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60 for Peabo is No. 1 for The Med

  • Written by Warren Roseborough

As he basked in the glow of his 60th birthday celebration, the honoree – the Grammy Award winning Peabo Bryson – found himself trying to hold back tears. By Warren Roseborough
Special to the Tri-State Defender

As he basked in the glow of his 60th birthday celebration, the honoree – the Grammy Award winning Peabo Bryson – found himself trying to hold back tears.

Fourteen soul legends performed during a Peabo Bryson 60th Birthday Celebration that doubled as a fundraising gala for The Med. From left: Billy Paul, William Bell, Jerry “The Iceman” Butler, Archie Bell and Eddie Floyd. (Photos by Warren Roseborough)

Birthday honoree Peabo Bryson won a Grammy Award for “A whole New World” featured in “The Beauty and the Beast.” Bryson recorded the song with Regina Bell, and sang it with an artist from Europe during the celebration/ fundraiser at the Peabody.

During an auction hosted by music producer David Gest, King Johnson and his wife, Debra Johnson, purchased ($3,000) a rare and authentic poster signed by Michael Jackson.

Billy Paul covers his classic, “Me and Mrs. Jones.”

The celebration (April 15) in the Peabody Hotel Grand Ballroom had a two-fold purpose, including serving as a gala fundraiser for the Regional Medical Center at Memphis (the MED).

It was, said Bryson, an honor and a blessing to be present for the fundraising cause, and to be among his peers, friends and fellow entertainers. Reflecting his emotions, Bryson took a bow as the audience gave him a standing ovation, and music producer David Gess gave him a hug.

Then Bryson took the stage and sang his awesome love ballads.

Throughout the evening, I moved among the 14 soul legends who turned out to celebrate the two-time Grammy Award winner.

Here’s a reflection of some of those exchanges:

William Bell, known for his big hit, “Tryin’ to Love Two,” said he’s still recording, still performing. “I have a record label of my own with four other acts, busy, busy.”

Candi Stanton, “Young Hearts Run Free” and wife of former Major League baseball player Otis Nixon of the Atlanta Braves, summed up a key reason why she chose to attend: “Helping the MED to support the poor people that need assistance that can’t afford medical care.”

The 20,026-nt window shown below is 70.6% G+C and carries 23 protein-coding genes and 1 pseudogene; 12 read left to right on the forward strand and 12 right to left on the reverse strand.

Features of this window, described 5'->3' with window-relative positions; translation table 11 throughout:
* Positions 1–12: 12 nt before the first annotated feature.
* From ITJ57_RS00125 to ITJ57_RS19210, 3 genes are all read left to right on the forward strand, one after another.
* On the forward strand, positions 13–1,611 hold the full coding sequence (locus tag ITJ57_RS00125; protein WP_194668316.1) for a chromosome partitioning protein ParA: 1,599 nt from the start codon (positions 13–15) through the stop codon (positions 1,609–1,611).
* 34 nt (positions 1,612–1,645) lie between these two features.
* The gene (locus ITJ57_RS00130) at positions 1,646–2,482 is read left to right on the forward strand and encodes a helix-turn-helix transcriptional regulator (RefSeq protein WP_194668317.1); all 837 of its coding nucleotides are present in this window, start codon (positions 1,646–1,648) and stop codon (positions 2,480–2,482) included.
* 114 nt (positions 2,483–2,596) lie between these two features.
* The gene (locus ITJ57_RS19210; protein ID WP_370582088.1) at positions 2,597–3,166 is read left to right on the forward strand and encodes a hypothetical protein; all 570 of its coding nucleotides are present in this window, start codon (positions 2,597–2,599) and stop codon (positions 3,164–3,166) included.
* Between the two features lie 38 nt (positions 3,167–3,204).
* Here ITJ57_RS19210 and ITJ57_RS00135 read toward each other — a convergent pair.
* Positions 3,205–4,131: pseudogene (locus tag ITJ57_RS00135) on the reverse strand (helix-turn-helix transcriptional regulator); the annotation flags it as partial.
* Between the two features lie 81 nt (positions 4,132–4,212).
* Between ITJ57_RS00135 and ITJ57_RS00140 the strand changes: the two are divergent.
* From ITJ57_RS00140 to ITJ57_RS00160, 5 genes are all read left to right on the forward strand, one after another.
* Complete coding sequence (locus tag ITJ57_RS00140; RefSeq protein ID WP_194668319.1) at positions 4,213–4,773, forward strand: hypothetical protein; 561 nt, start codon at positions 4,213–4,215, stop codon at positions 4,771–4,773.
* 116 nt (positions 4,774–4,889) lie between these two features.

“Young Hearts Run Free” is her favorite song to perform in the secular word, said Stanton, who has returned to her Gospel roots and has an album out.

I asked Jerry “the Ice Man” Butler, former lead singer of the Impressions along with Curtis Mayfield, his secret to having such a continually good sound for so many years.

“I really don’t know the answer to that, but I am surprised I have been performing for so long, and I am very grateful,” he said.

Our conversation turned to his fondest memories of performing with Curtis Mayfield and the Impressions.

“The night we heard ‘For Your Precious Love’ for the very first time on the radio. It had to be one of the all-great feelings in any person’s life, particularly mine.

“We were all poor kids from Chicago sitting around this old beat up radio and a lady comes on the radio says, ‘We have a new group, The Impressions, and we are going to play their song, ‘For Your Precious Love.’ So we all jumped up and down. We had no idea that this song would carry us this far.”

I spotted Maxine Brown (“Oh No, Not My Baby”), and thought, ‘She’s still a knockout.’

“Keep moving, just keep moving,” she says is how to stay healthy and fit.

“Back in the day, as entertainers, we would meet up and perform together like old home week. It’s a pleasure to do this event for a good cause and meet and mingle with all the entertainers, my friends for life,” she said.

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